Excavation at hydro project site now includes blasting

Oct 28, 2015

Excavation at hydro project site now includes blasting

Excavation for the powerhouse and tailrace at the Red Rock Hydroelectric Project (RRHP) site at the Lake Red Rock Dam has now reached bedrock, which means that explosives will be needed to remove the final layers of bedrock before the powerhouse foundation can be set. 

Excavation using explosives starts with holes being drilled into the bedrock.  Explosives are then placed in the holes and ignited causing the rock to crack and splinter.  Crews can then break up and haul the rock away from the site. The first blast occurred at 12:35 p.m., Wednesday and went very well, according to Ray Wahle, Power Supply and Operations director at Missouri River Energy Services (MRES). “We plan to excavate in this manner over a two-month period,” Wahle said. “The powerhouse, where electricity from the project will be generated, will be located at that spot.”

In all, about 32,300 cubic yards of rock will be removed by blasting. That is enough to cover a football field with 15 feet of rock.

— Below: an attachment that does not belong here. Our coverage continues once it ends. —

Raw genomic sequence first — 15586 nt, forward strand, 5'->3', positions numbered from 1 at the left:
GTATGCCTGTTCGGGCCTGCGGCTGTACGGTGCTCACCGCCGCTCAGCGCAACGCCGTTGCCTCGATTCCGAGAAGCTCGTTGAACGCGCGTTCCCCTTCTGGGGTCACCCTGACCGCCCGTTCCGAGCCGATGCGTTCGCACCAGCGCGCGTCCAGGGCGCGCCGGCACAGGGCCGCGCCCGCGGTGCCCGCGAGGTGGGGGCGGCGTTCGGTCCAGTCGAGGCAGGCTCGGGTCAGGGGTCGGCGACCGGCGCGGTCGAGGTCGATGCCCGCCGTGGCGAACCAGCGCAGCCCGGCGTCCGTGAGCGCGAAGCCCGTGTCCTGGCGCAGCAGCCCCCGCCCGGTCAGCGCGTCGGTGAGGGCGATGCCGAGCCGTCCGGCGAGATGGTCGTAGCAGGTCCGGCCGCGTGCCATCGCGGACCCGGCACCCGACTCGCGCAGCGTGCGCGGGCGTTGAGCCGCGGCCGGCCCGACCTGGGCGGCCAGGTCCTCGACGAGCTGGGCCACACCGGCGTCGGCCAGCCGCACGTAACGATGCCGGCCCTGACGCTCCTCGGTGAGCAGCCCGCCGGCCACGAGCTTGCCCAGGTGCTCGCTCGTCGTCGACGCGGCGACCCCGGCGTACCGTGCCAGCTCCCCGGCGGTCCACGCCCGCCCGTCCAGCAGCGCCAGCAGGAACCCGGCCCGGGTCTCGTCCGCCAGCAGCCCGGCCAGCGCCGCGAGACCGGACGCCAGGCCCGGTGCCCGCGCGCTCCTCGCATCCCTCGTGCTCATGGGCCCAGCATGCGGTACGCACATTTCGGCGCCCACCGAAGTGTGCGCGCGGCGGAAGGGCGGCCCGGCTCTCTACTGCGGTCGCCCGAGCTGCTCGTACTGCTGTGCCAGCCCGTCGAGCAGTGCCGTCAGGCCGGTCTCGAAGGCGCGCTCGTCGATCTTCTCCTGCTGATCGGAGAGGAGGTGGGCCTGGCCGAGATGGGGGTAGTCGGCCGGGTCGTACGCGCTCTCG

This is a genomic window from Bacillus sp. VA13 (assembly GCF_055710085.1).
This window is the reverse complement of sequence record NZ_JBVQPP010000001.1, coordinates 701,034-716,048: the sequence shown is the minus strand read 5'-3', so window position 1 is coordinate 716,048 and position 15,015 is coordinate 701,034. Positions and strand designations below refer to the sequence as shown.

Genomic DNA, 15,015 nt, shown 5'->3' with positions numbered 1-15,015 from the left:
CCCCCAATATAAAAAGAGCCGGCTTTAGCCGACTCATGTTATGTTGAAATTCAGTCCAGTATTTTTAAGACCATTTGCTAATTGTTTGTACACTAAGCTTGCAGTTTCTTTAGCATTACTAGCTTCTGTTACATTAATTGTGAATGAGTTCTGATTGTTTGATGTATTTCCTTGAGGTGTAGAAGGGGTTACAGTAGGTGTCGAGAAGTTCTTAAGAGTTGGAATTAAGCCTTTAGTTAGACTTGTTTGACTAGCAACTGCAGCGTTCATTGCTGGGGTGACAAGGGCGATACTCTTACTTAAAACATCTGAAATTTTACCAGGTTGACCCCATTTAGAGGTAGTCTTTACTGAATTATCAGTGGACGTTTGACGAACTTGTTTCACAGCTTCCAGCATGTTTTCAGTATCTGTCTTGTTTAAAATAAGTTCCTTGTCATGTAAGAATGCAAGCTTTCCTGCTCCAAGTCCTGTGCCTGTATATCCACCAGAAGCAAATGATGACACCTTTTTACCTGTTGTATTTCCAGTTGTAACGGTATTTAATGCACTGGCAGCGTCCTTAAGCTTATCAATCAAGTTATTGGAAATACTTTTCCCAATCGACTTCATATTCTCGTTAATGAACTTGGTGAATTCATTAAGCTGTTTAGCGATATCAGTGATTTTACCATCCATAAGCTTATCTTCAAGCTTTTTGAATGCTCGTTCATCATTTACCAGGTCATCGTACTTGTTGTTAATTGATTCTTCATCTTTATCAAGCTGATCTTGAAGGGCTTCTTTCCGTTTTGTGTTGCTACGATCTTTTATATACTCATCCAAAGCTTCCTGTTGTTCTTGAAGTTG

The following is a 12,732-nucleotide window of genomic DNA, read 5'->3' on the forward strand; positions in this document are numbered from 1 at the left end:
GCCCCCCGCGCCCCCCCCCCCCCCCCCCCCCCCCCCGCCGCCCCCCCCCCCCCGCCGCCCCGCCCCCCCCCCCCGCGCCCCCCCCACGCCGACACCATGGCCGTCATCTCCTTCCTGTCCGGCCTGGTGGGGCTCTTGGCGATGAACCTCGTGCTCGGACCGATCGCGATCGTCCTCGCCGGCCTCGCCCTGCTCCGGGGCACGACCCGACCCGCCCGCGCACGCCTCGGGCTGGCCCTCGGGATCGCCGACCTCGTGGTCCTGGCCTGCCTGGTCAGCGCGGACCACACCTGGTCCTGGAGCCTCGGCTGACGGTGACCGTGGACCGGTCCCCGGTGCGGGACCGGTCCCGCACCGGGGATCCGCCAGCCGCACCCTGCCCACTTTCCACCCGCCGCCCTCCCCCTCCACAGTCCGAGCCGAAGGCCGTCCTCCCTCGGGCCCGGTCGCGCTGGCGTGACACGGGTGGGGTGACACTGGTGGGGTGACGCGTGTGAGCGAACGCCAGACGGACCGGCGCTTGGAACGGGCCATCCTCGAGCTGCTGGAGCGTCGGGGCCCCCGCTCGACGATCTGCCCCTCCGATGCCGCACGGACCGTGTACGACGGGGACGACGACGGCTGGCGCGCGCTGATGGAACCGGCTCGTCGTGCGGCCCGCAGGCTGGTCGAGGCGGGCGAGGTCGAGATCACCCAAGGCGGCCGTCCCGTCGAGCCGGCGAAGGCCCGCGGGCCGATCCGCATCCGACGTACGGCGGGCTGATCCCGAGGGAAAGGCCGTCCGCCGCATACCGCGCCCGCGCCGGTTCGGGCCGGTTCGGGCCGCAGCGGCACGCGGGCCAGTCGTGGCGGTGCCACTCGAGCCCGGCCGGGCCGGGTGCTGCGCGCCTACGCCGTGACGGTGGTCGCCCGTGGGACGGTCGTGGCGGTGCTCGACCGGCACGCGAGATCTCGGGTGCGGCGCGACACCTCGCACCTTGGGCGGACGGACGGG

Although the blasting is confined to a small area 100-feet below the road, this activity requires that Highway T-15 across the dam will be closed for short durations to ensure the safety of the public and workers.  The road closures will occur between the hours of 8 a.m., and 8 p.m., Monday through Friday, and will be less than an hour in length. Variable Message Boards will be posted along T-15 on both the Pella and Knoxville sides of the dam to inform drivers of the closures. The blasting activity and road closures are expected to continue until late December, and a separate press release will be issued once that portion of the work is completed.

MRES, which supplies wholesale electricity and energy services to 60 communities, including Pella, in the states of Iowa, Minnesota, North Dakota, and South Dakota, is building RRHP. When the project is completed in 2018, it will be the second largest hydropower facility in Iowa and will be capable of supplying enough electricity to meet the needs of 18,000 homes.

“We regret that these road closures will cause inconveniences to people in the area, particularly those who use T-15,” said MRES Director of Member Services and Communications Joni Livingston. “But the safety of the public and of the workers at the project site remains our primary concern.”

Watch the video!